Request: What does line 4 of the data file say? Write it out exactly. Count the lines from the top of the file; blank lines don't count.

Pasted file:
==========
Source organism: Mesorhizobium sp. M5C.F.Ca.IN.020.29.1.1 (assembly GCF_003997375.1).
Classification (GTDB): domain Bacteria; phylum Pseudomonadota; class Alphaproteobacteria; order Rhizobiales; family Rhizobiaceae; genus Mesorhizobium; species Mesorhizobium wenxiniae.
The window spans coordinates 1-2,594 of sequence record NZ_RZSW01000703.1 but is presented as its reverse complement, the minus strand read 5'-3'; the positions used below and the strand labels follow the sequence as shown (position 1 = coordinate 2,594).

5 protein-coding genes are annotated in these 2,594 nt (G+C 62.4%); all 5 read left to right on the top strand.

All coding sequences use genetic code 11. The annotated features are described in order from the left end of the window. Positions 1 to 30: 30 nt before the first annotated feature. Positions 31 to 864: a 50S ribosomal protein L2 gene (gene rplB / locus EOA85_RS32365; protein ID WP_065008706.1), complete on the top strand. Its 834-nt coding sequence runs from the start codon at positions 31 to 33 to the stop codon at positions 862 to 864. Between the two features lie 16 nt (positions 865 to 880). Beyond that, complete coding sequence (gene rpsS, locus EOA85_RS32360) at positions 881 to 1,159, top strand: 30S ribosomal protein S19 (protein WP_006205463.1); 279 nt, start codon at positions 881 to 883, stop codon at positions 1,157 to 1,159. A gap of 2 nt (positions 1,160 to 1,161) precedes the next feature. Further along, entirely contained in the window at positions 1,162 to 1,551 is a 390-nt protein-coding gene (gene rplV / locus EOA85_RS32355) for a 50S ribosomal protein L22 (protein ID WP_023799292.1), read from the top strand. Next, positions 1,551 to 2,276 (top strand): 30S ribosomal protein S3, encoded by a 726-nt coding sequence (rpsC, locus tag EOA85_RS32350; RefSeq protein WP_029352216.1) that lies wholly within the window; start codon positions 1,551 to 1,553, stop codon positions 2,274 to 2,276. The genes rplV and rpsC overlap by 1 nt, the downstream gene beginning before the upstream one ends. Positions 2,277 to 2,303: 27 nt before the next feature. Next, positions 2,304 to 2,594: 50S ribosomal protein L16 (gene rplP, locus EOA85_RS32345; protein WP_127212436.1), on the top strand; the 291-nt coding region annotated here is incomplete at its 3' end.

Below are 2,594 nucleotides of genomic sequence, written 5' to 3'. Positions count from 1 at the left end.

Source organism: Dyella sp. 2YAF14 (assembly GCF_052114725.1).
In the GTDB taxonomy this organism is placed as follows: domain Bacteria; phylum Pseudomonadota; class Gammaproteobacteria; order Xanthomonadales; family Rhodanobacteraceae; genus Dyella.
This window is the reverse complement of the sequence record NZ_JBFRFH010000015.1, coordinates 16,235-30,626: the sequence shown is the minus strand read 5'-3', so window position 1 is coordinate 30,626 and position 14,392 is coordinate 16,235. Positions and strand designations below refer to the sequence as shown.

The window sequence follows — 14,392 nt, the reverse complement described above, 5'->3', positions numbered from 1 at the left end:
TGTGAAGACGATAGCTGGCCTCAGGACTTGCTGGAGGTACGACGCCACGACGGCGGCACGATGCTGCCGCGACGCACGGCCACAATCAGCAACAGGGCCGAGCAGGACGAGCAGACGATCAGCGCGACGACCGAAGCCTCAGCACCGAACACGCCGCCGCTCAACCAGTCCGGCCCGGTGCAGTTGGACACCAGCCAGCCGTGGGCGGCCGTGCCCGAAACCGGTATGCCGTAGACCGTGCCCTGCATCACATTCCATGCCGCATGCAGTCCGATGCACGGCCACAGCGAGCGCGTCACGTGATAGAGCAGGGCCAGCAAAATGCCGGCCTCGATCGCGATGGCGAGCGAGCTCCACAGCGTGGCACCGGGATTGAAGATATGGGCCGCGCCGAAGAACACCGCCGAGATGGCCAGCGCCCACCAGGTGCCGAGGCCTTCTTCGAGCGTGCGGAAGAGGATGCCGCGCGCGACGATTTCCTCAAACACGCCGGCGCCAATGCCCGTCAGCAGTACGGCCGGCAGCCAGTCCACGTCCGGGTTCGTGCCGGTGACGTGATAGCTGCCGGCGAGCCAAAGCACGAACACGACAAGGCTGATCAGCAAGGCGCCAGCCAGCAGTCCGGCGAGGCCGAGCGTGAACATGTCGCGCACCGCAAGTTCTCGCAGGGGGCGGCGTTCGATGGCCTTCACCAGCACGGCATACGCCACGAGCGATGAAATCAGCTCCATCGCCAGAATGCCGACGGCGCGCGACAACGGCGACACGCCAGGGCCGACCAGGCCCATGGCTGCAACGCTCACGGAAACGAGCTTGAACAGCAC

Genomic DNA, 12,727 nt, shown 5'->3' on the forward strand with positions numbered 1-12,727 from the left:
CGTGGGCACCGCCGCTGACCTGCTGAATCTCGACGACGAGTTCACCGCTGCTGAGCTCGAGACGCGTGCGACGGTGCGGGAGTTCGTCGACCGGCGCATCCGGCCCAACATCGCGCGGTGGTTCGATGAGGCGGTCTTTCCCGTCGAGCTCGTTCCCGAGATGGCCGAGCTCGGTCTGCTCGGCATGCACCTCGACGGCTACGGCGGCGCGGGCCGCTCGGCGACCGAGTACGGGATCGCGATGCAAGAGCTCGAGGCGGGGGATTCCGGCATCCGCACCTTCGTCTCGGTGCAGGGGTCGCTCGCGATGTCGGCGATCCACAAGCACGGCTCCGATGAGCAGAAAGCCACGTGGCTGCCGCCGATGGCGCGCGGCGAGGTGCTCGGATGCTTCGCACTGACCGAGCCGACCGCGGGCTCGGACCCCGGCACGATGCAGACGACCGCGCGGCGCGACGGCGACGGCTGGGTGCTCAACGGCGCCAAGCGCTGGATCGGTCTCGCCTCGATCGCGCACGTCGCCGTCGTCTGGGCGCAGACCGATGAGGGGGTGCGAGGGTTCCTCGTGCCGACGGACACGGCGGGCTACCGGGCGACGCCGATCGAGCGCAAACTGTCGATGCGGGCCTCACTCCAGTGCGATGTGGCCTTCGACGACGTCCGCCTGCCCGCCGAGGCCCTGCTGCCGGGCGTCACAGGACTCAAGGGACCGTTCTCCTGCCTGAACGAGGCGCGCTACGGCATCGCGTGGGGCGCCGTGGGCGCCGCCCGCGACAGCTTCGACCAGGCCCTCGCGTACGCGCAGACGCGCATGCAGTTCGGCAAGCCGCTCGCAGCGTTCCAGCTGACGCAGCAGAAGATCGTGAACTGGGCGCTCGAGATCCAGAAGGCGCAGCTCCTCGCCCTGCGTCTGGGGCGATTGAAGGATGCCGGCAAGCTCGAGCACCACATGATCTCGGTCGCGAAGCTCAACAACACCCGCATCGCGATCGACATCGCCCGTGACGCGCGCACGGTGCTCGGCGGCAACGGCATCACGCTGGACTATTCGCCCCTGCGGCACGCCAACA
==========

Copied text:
5 protein-coding genes are annotated in these 2,594 nt (G+C 62.4%); all 5 read left to right on the top strand.